I see no indication that the problems of inner city schools, in what we called Educational Priority Areas, have diminished. When we were writing, as well as the difficulties of many who lived in those areas, they suffered particularly from a high turnover of teachers. In addition, in some areas such as Liverpool and Birmingham and many others, communities which had survived the bombing were being bulldozed away and rehoused in the vast blocks of flats which have proved such a disaster. There seems to have been so little understanding then of the value of a community and community support. Efforts are being made now, in particular by NACRO (the National Association for the Care and Resettlement of Offenders) to mitigate the isolation and helplessness of those who live in such places and to raise morale.
We made many recommendations to give special help in these Educational Priority Areas - money for building, special allowances for teachers and so on. Some money was provided, but the special allowance for teachers proved difficult to administer and I think faded away. Professor Halsey's Action Research projects in the early seventies gave an incentive and a great deal of valuable information. Many efforts were made by devoted teachers, but the problems still remain. The Centre for Educational Disadvantage was set up after a lengthy gestation, and had only a short life. I fear that the situation today cannot have changed very much. Does Professor Halsey's research still give stimulus and help to those working in these areas? The special concern today is about those areas where there are large concentrations of people from Afro-Caribbean and Asian families. It is obvious that people from abroad come and live near their friends and compatriots - this seems to have been the pattern in the past. But the great influx in the late sixties and seventies has produced a new situation, with schools dominated by one ethnic group, with demands from some groups for separate schools with separate codes of behaviour and religion. This presents a new dimension. I am uneasily aware that the generation of little Afro-Caribbean children who came into the schools have grown into a generation three times as likely to be unemployed as the
indigenous population. Was the gulf between home and school and different codes of behaviour too difficult to bridge? There were certainly no special books for these young people and I recall with sorrow these little children studying from books about English farms and wondering then what they were making of it. We wrote 'there will have to be constant communication between parents and schools if the aims of the schools are to be fully understood'. But did this happen? Possibly the primary schools as well as the secondary schools must bear some responsibility for the present position.
I am concerned to find an article in The Times Educational Supplement referring to a suggestion that there should be 'direct grant primary schools', 'vouchers' and 'crown places' in inner city areas. This would seem, however, to refer only to the most able children in these areas. They have their needs, but it is also the schools for all the children which matter and their quality.
What of the teachers themselves - those whose predecessors made the progress which we described? The past months of bitterness in the teaching world have produced a situation which in the days of 'Plowden' we could not have imagined. I hope that once this is past history young men and women will feel again that the primary world is a vital one and that they will find colleges staffed by specialists in primary education who will stimulate them to further learning once they are in schools. I hope that they will avoid being drawn into political matters and that they may find in their teaching guidance and encouragement from those who are educational enthusiasts.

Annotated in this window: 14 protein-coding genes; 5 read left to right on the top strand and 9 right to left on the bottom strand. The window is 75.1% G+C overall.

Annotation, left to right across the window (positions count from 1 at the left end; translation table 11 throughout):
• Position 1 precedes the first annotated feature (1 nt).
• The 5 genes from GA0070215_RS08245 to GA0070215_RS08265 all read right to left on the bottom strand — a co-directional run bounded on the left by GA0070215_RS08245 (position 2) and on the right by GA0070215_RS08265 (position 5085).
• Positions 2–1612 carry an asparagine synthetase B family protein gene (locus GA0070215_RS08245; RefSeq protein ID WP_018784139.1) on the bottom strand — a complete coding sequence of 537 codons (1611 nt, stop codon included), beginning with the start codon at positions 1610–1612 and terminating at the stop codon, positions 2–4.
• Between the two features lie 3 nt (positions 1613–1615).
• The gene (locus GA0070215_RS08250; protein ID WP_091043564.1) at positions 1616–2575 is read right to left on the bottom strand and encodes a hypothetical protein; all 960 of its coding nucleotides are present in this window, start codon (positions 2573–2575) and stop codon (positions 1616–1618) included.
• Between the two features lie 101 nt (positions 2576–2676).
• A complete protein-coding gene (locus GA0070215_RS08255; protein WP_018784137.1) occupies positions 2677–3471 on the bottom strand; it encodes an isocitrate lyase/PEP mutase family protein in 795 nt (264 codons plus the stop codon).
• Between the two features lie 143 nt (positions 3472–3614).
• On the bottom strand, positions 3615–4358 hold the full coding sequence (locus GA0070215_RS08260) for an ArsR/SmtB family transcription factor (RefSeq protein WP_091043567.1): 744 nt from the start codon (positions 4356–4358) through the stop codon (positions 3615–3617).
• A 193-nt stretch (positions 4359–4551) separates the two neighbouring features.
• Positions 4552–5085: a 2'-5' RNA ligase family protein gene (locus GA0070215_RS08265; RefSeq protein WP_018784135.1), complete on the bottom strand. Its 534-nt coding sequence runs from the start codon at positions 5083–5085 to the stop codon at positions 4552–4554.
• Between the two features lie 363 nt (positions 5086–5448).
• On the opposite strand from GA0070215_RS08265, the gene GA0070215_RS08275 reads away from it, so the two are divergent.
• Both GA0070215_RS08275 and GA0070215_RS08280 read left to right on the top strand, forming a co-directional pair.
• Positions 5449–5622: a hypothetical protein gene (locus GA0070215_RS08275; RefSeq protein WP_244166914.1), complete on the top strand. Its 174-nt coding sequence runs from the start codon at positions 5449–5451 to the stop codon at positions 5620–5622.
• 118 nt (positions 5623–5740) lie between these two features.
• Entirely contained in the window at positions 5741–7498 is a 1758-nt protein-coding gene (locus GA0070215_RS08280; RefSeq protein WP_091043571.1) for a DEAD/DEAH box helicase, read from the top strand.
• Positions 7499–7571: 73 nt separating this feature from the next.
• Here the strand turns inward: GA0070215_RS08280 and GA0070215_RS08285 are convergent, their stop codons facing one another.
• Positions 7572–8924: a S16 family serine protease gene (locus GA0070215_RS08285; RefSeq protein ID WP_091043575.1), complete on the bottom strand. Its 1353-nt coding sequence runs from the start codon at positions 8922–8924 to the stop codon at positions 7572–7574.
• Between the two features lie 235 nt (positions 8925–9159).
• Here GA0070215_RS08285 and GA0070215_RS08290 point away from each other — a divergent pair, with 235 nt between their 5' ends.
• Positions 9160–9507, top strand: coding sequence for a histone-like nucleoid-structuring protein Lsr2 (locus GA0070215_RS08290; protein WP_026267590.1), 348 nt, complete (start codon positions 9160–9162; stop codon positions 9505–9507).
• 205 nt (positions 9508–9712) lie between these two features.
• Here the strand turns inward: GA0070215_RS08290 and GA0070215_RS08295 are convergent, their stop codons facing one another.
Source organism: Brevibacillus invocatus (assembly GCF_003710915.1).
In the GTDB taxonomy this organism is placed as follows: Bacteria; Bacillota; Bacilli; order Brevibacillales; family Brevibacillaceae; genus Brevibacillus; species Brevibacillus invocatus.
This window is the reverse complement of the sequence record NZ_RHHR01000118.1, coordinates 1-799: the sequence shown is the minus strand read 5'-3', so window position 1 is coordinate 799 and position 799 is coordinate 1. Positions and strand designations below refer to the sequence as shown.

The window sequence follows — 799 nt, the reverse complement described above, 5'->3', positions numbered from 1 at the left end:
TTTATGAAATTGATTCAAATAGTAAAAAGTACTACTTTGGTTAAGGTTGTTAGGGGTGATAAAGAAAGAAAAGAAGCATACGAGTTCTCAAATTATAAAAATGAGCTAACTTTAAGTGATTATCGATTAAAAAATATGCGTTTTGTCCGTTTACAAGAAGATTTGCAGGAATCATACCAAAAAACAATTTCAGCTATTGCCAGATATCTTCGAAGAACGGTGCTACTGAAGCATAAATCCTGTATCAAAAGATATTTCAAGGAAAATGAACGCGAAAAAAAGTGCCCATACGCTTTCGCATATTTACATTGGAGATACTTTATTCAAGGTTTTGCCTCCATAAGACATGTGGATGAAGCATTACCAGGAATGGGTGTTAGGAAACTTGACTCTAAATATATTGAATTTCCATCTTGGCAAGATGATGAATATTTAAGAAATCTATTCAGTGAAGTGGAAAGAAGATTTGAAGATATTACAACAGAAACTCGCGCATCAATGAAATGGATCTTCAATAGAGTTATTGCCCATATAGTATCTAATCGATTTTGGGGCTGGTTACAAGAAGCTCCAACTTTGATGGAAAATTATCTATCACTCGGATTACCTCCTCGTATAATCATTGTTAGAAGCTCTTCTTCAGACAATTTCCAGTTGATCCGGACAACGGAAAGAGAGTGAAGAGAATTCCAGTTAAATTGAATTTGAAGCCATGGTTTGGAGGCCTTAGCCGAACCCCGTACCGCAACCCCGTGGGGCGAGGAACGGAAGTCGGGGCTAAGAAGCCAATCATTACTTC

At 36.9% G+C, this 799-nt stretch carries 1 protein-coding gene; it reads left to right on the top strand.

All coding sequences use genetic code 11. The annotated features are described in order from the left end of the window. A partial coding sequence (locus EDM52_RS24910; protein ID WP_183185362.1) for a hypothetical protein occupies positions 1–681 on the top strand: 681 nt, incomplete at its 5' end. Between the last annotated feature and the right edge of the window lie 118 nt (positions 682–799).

I should like to finish by comparing some of the questions we set out to answer with some of the problems today, twenty years later. We wrote in our aims of primary education: 'one obvious purpose is to fit the children for the society into which they will grow up ... it will certainly be marked by rapid and far-reaching economic change'. There was likely to be more leisure and 'more people will be called upon to change their jobs'. 'For such a society children and the adults they will become will need above all to be adaptable and capable of adjusting to their changing environment ... they will need throughout their adult life to be capable of being taught and of learning the new skills called for by the changing economic scene'. We were more right than we knew. But it is not only primary schools who can lay the right foundation. I must add another quotation: 'Projects are also introducing changes in teaching styles. Increasingly these are geared towards providing students with the opportunity to develop initiative, motivation, problem-solving skills and other personal qualities ... Central to this approach is the transfer to students themselves of more responsibility for managing their own learning and applying their own knowledge'. This comes not from 'Plowden' but from the TVEI [Technical and Vocational Education Initiative] Review of 1985. Is this so very different from the successful application of the philosophy we found in the best primary schools?
Finally, ours was the last Report done by a Central Advisory Council. Were we so ineffective that it was right to abolish the creation of Councils such as those which produced Hadow, Crowther and Newsom? Is there not a place for knowledgeable people, not only politicians and those from the educational world, to look at intervals at what the educational world and the politicians are doing for the nation's children, who belong to all of us?